There is a common joke about people from Adelaide, South Australia. Namely, “How do you know someone is from Adelaide?” “Don’t worry, they’ll tell you.” If I was to say there is no truth to this joke, I’d be lying, because it’s completely true. But, to be fair, most Adelaideans are proud of their hometown. While a lot of people from Australia’s other states might say “Why would you?”, Adelaide has long been underrated, looked over, and written off by many domestic and international visitors. It features an Australian capital city which still holds the vibe of a small town, and its music scene is something special. But all in all, Adelaide will always hold a special place in my heart due to the fact that its where I was born and raised.
In May 1999, Ben Folds, singer and pianist for the US alternative rock group and confusingly-titled trio, Ben Folds Five, married an Australia woman named Frally Hynes. Folds then moved to Adelaide, where he started a family, and managed to see Adelaide overcome with joy at the fact we had a popular musician living in our midsts. Ben lived there until halfway through the ’00s, and recorded his first solo album there as well.
In 2004, one year after he had teamed up with Ben Kweller and Ben Lee as part of indie-rock supergroup The Bens, Folds released the EP Super D. It contained five songs, a cover of The Darkness’ ‘Get Your Hands Off My Woman‘, a cover of Ray Charles ‘Them That Got‘, and three originals, including the track ‘Adelaide’.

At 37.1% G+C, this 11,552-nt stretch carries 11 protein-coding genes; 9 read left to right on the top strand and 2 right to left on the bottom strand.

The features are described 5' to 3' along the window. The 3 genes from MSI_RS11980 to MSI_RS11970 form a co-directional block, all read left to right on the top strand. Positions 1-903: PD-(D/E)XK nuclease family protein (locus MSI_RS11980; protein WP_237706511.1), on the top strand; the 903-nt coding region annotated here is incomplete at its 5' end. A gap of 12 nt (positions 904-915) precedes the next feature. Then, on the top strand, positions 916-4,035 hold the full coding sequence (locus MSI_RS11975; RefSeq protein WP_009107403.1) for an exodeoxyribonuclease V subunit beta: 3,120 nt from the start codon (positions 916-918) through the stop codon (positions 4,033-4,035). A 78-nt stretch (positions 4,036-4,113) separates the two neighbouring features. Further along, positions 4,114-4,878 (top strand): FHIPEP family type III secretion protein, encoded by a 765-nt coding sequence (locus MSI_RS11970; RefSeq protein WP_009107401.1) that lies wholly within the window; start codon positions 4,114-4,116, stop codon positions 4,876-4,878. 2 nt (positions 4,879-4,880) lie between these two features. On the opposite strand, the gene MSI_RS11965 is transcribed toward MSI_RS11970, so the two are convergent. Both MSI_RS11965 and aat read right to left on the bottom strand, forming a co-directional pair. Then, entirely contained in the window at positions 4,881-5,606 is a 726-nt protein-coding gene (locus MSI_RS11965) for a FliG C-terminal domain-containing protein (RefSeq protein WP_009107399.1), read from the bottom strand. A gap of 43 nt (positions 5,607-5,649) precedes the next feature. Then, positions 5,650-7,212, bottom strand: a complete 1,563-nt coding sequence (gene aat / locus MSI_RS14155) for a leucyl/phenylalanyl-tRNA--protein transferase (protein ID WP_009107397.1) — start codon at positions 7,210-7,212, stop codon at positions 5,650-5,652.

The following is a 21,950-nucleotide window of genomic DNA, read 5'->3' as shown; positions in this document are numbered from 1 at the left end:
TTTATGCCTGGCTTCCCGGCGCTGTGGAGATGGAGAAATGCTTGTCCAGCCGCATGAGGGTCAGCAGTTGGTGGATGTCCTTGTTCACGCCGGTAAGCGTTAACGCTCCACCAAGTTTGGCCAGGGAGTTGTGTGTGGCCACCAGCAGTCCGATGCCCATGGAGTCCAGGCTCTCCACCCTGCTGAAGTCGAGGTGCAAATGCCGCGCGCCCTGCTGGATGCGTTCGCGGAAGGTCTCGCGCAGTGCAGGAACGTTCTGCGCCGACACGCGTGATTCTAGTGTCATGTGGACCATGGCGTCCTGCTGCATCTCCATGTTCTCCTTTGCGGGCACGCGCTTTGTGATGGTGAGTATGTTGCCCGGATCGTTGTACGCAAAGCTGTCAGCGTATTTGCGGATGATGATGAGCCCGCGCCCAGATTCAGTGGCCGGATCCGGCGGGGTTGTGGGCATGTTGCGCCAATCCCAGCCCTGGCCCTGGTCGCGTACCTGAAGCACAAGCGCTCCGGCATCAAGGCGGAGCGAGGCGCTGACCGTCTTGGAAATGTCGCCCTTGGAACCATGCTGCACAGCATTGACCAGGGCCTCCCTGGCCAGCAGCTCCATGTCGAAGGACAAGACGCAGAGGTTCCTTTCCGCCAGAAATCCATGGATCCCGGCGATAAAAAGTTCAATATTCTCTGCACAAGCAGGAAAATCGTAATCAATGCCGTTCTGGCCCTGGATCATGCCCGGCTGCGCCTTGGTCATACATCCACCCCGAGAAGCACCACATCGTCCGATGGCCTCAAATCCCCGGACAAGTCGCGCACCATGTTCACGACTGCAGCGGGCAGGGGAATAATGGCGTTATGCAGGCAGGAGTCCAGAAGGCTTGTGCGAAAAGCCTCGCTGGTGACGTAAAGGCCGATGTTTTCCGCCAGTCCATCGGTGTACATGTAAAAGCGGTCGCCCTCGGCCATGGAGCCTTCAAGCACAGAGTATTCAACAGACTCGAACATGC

‘Adelaide’ was recorded as a loving ode to his adopted city, and managed to even see quite a lot of love from Australians of other cities as well. While they may not have quite understood Folds’ fascination with the city, it is something completely understood by the majority of the South Australian population.
From his memories of seeing “bogans at the motor race”, to noting Adelaide’s isolation from the rest of the world, Folds mixes in a nice attempt at humour as he goes along. Going on to mention his friendship with Adelaide-born film-maker Charlie Hill-Smith (and an intriguing experience with poisoned rice at the aforementioned’s 40th birthday), to mentioning the most notable fixture of Adelaide’s Rundle Mall, the Mall’s Balls (also known by its official title of Spheres), near which Folds was often seen, the track truly encapsulates the relatively brief love affair that Folds held with the city.
When I managed to see Folds play live in Adelaide with the Adelaide Symphony Orchestra in late 2014, he managed to neglect bringing with him the required music needed to teach the orchestra the song. Realising this, he chose not to play the song, rather, he performed a cover of Adelaide-born Paul Kelly’s ‘Adelaide‘, which isn’t quite as positive towards the city as Folds’ song is.
Regardless, Folds’ time in Adelaide was enjoyed by both him and his fans, and I’m sure he will remain as an honorary Adelaidean for years to come. Even without him still in the city, Adelaide does hold the distinction of being the place in which Folds recorded some of his greatest solo tracks, including ‘Rockin’ The Suburbs‘, ‘Zak And Sara‘, and ‘Still Fighting It‘, the latter of which has a video filmed in a couple of South Australian locations.